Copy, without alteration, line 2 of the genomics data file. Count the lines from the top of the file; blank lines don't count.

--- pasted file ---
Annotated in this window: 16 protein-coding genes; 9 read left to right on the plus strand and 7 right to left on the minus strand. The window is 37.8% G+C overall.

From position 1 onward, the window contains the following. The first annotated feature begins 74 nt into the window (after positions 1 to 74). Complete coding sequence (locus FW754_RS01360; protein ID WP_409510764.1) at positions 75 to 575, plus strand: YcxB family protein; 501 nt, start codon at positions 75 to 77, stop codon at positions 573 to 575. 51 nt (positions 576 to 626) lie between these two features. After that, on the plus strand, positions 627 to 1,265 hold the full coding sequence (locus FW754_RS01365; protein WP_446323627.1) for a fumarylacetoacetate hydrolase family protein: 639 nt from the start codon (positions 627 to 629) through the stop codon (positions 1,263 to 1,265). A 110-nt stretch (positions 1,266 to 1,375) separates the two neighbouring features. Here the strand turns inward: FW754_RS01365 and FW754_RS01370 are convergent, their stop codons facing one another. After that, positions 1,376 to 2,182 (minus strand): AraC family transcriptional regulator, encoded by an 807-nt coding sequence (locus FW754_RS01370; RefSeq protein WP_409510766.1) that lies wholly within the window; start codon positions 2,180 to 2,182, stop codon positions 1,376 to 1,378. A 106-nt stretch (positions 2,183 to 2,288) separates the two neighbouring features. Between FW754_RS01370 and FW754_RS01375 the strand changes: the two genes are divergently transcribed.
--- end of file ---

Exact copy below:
From position 1 onward, the window contains the following. The first annotated feature begins 74 nt into the window (after positions 1 to 74). Complete coding sequence (locus FW754_RS01360; protein ID WP_409510764.1) at positions 75 to 575, plus strand: YcxB family protein; 501 nt, start codon at positions 75 to 77, stop codon at positions 573 to 575. 51 nt (positions 576 to 626) lie between these two features. After that, on the plus strand, positions 627 to 1,265 hold the full coding sequence (locus FW754_RS01365; protein WP_446323627.1) for a fumarylacetoacetate hydrolase family protein: 639 nt from the start codon (positions 627 to 629) through the stop codon (positions 1,263 to 1,265). A 110-nt stretch (positions 1,266 to 1,375) separates the two neighbouring features. Here the strand turns inward: FW754_RS01365 and FW754_RS01370 are convergent, their stop codons facing one another. After that, positions 1,376 to 2,182 (minus strand): AraC family transcriptional regulator, encoded by an 807-nt coding sequence (locus FW754_RS01370; RefSeq protein WP_409510766.1) that lies wholly within the window; start codon positions 2,180 to 2,182, stop codon positions 1,376 to 1,378. A 106-nt stretch (positions 2,183 to 2,288) separates the two neighbouring features. Between FW754_RS01370 and FW754_RS01375 the strand changes: the two genes are divergently transcribed.